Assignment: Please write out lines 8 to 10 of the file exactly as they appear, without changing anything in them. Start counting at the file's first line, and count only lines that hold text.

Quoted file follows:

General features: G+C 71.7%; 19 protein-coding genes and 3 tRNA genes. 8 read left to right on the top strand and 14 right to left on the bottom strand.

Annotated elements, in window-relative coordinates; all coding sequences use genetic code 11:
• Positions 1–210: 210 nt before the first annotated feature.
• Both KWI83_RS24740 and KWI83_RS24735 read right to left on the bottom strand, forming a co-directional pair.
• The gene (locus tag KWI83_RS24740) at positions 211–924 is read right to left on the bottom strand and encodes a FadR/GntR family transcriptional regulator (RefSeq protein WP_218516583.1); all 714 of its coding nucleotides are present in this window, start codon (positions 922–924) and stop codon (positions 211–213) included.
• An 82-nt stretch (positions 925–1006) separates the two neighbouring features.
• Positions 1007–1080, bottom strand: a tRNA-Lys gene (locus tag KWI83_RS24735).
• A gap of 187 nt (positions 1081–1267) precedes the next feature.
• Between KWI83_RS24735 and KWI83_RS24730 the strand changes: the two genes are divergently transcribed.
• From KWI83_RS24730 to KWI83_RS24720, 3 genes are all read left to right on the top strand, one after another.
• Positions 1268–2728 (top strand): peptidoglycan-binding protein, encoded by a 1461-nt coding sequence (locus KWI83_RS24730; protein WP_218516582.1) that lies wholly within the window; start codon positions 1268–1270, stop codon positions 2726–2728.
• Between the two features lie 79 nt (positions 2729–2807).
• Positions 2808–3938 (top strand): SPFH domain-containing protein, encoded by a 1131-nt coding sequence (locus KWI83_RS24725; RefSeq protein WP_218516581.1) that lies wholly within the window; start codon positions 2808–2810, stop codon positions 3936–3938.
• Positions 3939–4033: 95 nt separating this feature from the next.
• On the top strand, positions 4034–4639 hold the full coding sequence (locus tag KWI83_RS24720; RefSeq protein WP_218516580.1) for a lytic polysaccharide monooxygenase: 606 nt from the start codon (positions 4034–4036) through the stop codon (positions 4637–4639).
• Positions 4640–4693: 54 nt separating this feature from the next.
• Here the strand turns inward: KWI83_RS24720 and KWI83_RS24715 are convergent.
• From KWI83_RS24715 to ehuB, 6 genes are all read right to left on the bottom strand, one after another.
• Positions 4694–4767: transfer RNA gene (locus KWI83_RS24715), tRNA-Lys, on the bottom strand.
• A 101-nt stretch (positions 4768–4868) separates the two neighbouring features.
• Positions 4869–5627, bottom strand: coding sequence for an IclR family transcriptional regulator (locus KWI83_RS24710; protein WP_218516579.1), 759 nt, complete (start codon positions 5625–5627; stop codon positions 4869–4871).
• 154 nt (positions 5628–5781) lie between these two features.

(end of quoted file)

• A gap of 187 nt (positions 1081–1267) precedes the next feature.
• Between KWI83_RS24735 and KWI83_RS24730 the strand changes: the two genes are divergently transcribed.
• From KWI83_RS24730 to KWI83_RS24720, 3 genes are all read left to right on the top strand, one after another.